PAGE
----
Panasonic 4K Lumix Mirrorless Pre-production Camera on Display at CES 2014

by on January 7, 2014

in Panasonic

Panasonic 4K Lumix Camera

Panasonic has the oft-rumored 4K mirrorless camera on display at CES 2014. No details are known about the camera, which should be a notch or two above the current Panasonic GH3; however, it is expected to launch at NAB 2014 in April.

Panasonic 4K Lumix Camera-2

Just based on what we see from the images, it looks like the Panasonic 4K Lumix camera will use SDXC cards as its media capture method, which suggests highly compressed 4K video.

Panasonic 4K Lumix Camera-3

Previously rumored specs for the Panasonic 4K Lumix camera include:

  • 16MP
  • 1/8000 shutter
  • 1m dot OLED screen
  • 21mm OLED viewfinder, 3,000+ dot.
  • Time code
  • 200mbps mp4 All-i/100mbps IPB
  • 4k/30p
  • 4:2:2 10/8bit output
  • 3G-SDI and XLR adaptor

Check out more images below.

Panasonic 4K Lumix Camera-5

Panasonic 4K Lumix Camera-6

Panasonic 4K Lumix Camera-4

Panasonic 4K Lumix Camera-7

email

 

{ 5 comments }

1 Kevin Aboy January 8, 2014 at 3:04 am

Looks like the same body as the GH3. Looking forward to more news!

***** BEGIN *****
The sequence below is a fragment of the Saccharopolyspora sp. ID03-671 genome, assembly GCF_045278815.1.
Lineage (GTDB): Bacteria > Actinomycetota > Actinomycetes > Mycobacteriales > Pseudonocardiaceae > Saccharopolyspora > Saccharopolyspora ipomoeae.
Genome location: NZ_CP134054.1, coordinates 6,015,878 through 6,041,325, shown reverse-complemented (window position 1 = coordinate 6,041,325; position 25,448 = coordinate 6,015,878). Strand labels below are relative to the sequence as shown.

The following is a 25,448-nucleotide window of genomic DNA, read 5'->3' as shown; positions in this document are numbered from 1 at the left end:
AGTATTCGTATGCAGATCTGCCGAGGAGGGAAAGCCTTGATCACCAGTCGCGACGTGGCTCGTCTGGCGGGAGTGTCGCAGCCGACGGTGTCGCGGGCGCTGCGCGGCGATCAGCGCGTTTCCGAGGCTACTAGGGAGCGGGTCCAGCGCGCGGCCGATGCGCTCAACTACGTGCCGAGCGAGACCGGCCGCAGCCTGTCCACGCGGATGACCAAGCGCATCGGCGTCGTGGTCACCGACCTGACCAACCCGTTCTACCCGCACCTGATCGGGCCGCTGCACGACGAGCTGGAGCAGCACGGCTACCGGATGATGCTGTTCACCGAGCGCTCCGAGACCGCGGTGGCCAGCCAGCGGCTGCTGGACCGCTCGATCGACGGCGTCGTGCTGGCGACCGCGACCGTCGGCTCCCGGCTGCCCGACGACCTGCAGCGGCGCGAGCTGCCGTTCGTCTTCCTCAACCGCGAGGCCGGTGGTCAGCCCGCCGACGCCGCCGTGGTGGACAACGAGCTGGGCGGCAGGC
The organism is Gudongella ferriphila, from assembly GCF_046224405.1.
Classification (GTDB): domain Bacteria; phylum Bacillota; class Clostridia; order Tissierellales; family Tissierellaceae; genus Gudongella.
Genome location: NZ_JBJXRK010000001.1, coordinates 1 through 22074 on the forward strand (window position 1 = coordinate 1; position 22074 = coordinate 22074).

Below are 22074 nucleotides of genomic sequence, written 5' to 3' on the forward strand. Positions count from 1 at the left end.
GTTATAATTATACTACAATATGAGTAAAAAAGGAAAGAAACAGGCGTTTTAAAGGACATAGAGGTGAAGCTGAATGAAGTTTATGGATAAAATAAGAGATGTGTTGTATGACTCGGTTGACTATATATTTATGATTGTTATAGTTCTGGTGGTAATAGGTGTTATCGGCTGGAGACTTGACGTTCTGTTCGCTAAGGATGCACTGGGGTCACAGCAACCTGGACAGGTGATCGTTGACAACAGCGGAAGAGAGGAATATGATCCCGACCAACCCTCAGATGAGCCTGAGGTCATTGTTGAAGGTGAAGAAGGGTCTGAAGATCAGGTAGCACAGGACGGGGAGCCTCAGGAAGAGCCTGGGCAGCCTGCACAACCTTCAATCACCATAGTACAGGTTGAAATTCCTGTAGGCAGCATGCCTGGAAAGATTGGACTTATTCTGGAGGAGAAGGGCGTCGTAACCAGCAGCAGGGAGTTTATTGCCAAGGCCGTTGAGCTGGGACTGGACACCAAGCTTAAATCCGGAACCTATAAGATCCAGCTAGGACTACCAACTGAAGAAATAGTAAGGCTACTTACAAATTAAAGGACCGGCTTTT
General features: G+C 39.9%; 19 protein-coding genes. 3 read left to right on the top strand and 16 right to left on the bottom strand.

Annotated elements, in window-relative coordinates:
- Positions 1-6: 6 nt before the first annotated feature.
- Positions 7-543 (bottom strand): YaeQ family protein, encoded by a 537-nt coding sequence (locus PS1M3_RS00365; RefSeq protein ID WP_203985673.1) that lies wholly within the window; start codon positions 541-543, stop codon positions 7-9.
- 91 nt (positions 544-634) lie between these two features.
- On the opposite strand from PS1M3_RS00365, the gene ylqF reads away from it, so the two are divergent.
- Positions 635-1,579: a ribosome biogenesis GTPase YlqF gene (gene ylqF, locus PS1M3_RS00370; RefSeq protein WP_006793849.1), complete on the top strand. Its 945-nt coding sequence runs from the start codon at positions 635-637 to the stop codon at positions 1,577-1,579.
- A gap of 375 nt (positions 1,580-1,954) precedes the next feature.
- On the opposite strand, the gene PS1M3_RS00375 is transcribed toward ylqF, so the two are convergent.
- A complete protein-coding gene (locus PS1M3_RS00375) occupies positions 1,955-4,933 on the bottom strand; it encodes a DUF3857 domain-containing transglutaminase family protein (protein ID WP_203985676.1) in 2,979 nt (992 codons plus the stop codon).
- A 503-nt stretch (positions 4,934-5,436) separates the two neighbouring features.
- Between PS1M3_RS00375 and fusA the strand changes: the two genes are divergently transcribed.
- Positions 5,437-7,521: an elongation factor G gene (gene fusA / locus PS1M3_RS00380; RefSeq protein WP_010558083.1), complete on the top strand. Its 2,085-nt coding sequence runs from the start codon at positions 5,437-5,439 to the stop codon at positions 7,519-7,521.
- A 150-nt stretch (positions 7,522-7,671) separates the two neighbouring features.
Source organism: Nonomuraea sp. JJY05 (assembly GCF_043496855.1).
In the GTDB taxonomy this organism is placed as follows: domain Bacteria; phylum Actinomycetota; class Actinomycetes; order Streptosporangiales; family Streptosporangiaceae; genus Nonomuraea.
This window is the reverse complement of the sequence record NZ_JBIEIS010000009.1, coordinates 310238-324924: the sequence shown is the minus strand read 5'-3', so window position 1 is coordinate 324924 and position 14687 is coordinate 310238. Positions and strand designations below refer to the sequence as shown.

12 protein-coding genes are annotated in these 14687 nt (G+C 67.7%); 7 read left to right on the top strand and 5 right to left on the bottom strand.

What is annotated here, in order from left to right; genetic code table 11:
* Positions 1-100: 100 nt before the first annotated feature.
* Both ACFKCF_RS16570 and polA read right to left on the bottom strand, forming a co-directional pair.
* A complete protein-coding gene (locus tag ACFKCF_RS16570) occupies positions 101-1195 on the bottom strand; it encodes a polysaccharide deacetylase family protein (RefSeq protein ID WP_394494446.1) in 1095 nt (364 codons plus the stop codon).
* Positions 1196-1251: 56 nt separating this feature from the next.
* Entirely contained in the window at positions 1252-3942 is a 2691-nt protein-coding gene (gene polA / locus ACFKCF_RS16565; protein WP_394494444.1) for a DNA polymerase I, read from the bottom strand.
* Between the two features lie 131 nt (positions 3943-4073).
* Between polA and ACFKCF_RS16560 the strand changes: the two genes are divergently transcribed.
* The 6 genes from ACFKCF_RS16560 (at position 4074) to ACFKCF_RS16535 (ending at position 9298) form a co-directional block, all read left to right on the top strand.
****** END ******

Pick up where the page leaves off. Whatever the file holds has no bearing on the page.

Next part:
2 MirrorLessForums January 8, 2014 at 6:16 am

Great. May be it will be ready for announcement by CP+

3 Chriss January 8, 2014 at 2:46 pm

Woow, not bad. 4K @ 30Hz. I hope it supports 120Hz for 1080p!

4 Allan January 11, 2014 at 3:43 pm

Hmmm,
STILL!! 16Meg, when are Panasonic AND Olympus going to move to higher Megabite Sensors?? loads of people are being put off buying in to Micro Four Thirds because of the lowly 16Meg Sensor, when are they going to move with the times and manufacture say a 20-24 meg Sensor???

5 jason feldman February 7, 2014 at 6:44 am

4k = 8mp or so of sensor data, 4,000 x 2,000 (round numbers) = 8,000,000

So 4k has nothing to do with a larger sensor MP wise. What would make sense is to make a sensor that has 35MP and a center scan area of 8MP for 4k. But be careful what you wish you, 4k takes up a lot of storage and takes a bit of computing power to edit.

But 4k alone doesn’t say very much. Is it 10bit? 16bit? What is the DR? Compression / RAW? Showing a camera body with no info and saying it’s 4k is ridiculous… it means they didn’t get it done in time and are scrabbling to get it together as fast as possible. This could lead to great innovation or to short cuts – it depends on the corporate culture at their company.

I look forward to seeing the 4k future we are headed towards, but it’s important to know what kind of 4k we are getting into

Jason

Comments are closed on this post, but you can carry on the conversation in the Photography Bay Forum.

{ 6 trackbacks }

Previous post:

Next post: